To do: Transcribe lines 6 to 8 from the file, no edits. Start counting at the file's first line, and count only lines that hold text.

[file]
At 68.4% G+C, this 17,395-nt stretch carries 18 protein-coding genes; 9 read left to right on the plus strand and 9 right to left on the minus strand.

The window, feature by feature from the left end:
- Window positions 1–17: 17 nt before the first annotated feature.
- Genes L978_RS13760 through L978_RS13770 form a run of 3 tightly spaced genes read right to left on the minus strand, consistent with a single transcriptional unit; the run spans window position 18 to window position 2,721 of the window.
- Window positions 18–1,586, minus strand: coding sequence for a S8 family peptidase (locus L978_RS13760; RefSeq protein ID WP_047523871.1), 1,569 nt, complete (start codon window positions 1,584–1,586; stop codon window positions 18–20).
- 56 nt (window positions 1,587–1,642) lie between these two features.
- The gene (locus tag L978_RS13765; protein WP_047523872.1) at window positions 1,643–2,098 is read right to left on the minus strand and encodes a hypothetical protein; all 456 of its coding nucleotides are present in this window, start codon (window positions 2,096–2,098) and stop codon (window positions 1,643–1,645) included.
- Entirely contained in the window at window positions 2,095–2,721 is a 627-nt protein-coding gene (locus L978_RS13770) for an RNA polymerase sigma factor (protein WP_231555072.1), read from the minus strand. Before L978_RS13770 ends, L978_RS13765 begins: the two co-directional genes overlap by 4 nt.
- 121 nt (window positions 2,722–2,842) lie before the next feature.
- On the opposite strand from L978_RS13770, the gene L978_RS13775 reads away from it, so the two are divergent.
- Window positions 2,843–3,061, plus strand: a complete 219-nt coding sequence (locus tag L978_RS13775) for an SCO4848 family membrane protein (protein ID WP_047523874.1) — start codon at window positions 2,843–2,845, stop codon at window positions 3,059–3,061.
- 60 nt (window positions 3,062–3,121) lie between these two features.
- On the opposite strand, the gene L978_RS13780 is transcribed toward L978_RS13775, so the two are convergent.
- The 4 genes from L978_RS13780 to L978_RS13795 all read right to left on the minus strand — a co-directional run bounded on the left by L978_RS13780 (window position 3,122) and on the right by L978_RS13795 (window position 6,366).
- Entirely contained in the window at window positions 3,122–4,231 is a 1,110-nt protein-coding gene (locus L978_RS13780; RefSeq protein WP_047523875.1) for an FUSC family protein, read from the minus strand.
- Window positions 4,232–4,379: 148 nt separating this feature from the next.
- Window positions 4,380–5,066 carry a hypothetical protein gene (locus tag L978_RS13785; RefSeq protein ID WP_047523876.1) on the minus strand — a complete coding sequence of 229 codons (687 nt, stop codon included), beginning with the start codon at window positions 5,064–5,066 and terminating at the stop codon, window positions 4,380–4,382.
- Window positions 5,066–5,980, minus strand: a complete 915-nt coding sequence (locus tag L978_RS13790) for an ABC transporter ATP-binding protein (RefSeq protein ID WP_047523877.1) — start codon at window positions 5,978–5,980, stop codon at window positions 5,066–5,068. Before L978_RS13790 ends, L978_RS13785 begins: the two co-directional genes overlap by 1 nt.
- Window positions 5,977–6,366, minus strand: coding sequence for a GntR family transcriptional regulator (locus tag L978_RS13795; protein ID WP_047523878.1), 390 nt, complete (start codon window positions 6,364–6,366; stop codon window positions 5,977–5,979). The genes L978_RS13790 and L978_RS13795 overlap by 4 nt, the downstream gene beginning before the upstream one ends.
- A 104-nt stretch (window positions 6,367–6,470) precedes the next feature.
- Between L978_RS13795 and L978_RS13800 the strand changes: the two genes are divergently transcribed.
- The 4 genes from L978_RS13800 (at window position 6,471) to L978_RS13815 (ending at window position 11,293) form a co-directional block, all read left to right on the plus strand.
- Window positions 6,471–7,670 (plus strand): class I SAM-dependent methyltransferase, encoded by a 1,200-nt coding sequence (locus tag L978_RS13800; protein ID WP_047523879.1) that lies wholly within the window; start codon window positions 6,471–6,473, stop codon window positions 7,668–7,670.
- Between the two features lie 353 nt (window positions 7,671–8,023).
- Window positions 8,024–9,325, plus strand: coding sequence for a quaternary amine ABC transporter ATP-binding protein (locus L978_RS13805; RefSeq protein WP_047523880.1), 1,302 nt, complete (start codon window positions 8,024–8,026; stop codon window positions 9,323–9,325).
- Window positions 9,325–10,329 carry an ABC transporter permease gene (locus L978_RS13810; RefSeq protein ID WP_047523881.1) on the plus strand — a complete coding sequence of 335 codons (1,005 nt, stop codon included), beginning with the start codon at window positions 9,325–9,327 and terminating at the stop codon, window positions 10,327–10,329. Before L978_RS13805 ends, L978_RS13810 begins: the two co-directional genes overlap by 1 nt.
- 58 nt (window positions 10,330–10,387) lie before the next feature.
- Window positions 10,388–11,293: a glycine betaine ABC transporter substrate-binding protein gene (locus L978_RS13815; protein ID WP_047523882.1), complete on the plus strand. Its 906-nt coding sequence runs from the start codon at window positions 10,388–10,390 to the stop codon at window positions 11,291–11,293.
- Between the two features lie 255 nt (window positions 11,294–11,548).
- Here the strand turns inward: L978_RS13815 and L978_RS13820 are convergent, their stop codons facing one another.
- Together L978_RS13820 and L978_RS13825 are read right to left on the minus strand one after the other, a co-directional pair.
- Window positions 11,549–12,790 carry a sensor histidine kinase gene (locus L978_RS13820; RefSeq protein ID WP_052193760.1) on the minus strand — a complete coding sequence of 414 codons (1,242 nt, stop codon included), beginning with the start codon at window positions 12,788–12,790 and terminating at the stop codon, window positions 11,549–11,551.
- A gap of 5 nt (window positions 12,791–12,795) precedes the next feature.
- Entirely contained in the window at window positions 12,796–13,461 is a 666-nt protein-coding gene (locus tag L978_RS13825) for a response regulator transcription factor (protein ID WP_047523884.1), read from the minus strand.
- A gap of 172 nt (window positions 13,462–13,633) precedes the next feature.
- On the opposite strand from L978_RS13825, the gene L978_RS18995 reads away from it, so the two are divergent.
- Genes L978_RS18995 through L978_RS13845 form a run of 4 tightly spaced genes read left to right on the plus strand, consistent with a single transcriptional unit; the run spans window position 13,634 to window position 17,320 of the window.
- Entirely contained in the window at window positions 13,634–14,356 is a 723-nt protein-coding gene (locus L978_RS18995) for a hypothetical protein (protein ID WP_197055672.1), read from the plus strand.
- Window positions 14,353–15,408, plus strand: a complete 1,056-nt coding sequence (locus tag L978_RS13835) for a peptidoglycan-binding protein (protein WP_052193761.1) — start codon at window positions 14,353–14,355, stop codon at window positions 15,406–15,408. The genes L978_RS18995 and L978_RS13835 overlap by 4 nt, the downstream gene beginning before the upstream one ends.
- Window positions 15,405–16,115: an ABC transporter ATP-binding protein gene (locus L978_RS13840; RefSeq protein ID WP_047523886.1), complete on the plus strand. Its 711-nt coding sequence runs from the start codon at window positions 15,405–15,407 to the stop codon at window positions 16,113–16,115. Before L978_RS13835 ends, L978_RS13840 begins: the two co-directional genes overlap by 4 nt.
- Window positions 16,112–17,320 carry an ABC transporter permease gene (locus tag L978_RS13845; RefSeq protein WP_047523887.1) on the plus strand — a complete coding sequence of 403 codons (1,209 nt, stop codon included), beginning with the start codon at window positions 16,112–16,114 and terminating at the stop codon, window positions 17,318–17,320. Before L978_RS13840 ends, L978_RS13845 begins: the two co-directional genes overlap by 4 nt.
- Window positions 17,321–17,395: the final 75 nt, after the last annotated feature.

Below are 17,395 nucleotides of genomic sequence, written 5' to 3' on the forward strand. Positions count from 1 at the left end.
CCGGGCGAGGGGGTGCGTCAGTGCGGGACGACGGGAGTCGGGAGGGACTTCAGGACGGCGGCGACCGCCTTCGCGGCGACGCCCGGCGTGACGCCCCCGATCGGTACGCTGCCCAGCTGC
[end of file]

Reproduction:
- 56 nt (window positions 1,587–1,642) lie between these two features.
- The gene (locus tag L978_RS13765; protein WP_047523872.1) at window positions 1,643–2,098 is read right to left on the minus strand and encodes a hypothetical protein; all 456 of its coding nucleotides are present in this window, start codon (window positions 2,096–2,098) and stop codon (window positions 1,643–1,645) included.
- Entirely contained in the window at window positions 2,095–2,721 is a 627-nt protein-coding gene (locus L978_RS13770) for an RNA polymerase sigma factor (protein WP_231555072.1), read from the minus strand. Before L978_RS13770 ends, L978_RS13765 begins: the two co-directional genes overlap by 4 nt.